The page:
(To Wake The Dead)



It's a mummy novel, okay? So you'd expect the usual, right? Mummy awakens...mummy kills...mummy dies...

Simple, right? Wrong. Remember, this is a Laymon novel. And nothing is as it seems...

Make no mistake, AMARA is a formidable foe, violent and hungry for the flesh and blood of human life and, once she is set loose, she cuts a swathe through the LA landscape about as long and deep as the San Andreas Fault. But this novel is about sooo much more than one long-dead Egyptian Queen.

In fact, there's a whole lot of sick, perverted, deviant things happening in this novel, and that's enough to make any Laymon fan grin from ear to ear.

We've waited quite a while for a new Laymon novel, but the wait was worth it. This novel reads like early Laymon to me, full of short and sharp sentences, scenes and chapters. The gross-out factor is high, and the violence is extreme. Fast and bloody. Just how we like it.

With a large cast, we know we're in for a high body-count, and Laymon doesn't disappoint on that level - but you may be surprised by who survives AMARA's embrace...and who doesn't.

With an hilarious introduction by Dean Koontz, AMARA is a fine addition to the Laymon stable - quite possibly the best release for some time.

Buy it, before AMARA comes looking for you...

Rating: 8 out of 10.

Reviewed by Steve Gerlach.

As usual with a new Laymon novel, I like to read the last page first. Ever since I read the unsurpassable One Rainy Night I have the urge to flick to the last chapter to see who lives, because with Laymon anyone can get it in the neck, head, abdomen, hell even get chopped to pieces. So when I heard what Amara was about I knew lots of characters would be 'buying the farm'. I wasn't disappointed.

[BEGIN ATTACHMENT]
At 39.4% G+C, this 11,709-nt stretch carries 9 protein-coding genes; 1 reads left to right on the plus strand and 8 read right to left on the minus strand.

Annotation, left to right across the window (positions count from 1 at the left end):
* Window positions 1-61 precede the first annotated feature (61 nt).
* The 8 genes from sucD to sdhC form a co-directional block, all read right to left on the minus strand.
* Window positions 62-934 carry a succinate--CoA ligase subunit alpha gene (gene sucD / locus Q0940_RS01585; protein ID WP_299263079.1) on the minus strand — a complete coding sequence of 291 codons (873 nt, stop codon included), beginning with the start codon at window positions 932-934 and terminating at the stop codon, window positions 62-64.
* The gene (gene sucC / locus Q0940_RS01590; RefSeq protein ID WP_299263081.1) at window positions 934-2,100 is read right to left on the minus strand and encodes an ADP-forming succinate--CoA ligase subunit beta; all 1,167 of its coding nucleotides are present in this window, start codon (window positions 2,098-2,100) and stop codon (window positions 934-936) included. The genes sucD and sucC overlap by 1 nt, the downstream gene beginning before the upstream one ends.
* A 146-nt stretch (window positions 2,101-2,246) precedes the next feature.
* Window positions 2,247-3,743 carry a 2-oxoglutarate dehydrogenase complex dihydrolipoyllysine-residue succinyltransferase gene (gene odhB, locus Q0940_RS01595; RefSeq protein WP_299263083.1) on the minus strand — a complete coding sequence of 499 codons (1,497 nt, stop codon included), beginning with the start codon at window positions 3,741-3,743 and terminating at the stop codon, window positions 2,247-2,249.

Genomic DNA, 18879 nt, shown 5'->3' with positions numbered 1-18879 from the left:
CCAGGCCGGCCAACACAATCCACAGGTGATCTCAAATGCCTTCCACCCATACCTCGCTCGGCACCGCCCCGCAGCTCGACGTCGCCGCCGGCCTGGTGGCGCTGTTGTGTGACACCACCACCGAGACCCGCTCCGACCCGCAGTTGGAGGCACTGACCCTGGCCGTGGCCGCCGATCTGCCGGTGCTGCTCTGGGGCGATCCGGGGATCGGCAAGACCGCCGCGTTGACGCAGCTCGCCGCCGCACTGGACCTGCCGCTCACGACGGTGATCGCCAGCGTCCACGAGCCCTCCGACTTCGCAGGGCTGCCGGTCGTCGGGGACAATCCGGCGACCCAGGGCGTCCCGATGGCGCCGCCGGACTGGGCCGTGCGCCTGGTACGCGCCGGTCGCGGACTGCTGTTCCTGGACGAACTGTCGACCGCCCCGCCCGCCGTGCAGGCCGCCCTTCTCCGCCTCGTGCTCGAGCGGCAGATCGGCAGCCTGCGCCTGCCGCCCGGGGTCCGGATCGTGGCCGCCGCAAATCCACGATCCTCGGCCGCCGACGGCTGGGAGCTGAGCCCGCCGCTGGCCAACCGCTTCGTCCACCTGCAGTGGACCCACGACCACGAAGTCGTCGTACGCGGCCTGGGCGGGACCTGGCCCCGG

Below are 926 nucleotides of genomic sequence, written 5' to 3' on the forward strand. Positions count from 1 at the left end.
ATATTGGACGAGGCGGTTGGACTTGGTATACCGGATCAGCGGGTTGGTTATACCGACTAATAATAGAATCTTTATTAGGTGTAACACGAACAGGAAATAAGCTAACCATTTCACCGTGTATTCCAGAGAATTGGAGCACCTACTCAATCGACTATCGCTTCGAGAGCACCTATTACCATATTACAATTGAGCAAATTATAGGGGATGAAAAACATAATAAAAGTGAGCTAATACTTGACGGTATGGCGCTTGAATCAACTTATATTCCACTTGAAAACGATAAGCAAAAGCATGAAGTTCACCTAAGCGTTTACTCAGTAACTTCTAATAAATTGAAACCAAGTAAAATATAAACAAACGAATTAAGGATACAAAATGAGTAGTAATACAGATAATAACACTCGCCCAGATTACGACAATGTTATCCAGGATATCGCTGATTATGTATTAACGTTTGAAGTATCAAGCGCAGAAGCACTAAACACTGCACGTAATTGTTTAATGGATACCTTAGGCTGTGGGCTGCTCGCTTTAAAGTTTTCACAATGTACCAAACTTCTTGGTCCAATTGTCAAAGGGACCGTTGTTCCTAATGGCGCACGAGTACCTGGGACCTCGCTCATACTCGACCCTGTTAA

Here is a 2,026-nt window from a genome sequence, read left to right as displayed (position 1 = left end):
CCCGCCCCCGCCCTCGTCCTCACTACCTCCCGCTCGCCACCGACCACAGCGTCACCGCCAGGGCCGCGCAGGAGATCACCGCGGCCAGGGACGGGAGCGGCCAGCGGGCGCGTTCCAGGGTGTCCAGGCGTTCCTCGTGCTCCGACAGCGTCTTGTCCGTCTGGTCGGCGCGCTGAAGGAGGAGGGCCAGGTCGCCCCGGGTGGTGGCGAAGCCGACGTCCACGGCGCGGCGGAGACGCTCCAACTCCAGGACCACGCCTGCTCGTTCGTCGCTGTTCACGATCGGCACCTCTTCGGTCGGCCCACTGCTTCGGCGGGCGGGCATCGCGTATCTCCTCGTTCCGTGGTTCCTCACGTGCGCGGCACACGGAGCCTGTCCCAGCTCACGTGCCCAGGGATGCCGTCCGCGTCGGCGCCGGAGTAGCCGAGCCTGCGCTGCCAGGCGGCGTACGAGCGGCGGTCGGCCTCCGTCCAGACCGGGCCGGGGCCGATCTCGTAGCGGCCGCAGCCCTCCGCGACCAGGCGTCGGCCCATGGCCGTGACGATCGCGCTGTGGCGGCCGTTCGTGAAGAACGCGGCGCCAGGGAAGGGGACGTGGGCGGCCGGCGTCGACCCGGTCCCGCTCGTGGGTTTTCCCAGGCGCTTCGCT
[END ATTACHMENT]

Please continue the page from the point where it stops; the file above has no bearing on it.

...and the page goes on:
One of the things I loved about Amara is Laymon is in classic storytelling mode. He weaves a rich wonderful yarn full of his trademarks; the witty jokes as death stares someone in the face, the fast paced nature, the genuine connection to the characters and most of all he makes a mummy running rampant in L.A seem so very plausible.

In some ways Amara reminds me of One Rainy Night and it reminds me of why I became hooked on his books. I love the fact there are so many likeable characters, who you know will all have a link somewhere along the line and as much as you sit there hoping that so and so won't get the chop because you really like them, when it comes to Laymon you need to be cautious: for he commands the keys on a keyboard like a professional axe murderer and when he executes, boy do they drop.

All in all though, a really great novel from one of the great novelists. If you have not read Amara or are a first time Laymon reader I urge you to read this book and then many more.

Reviewed by Wayne Hodgkinson.

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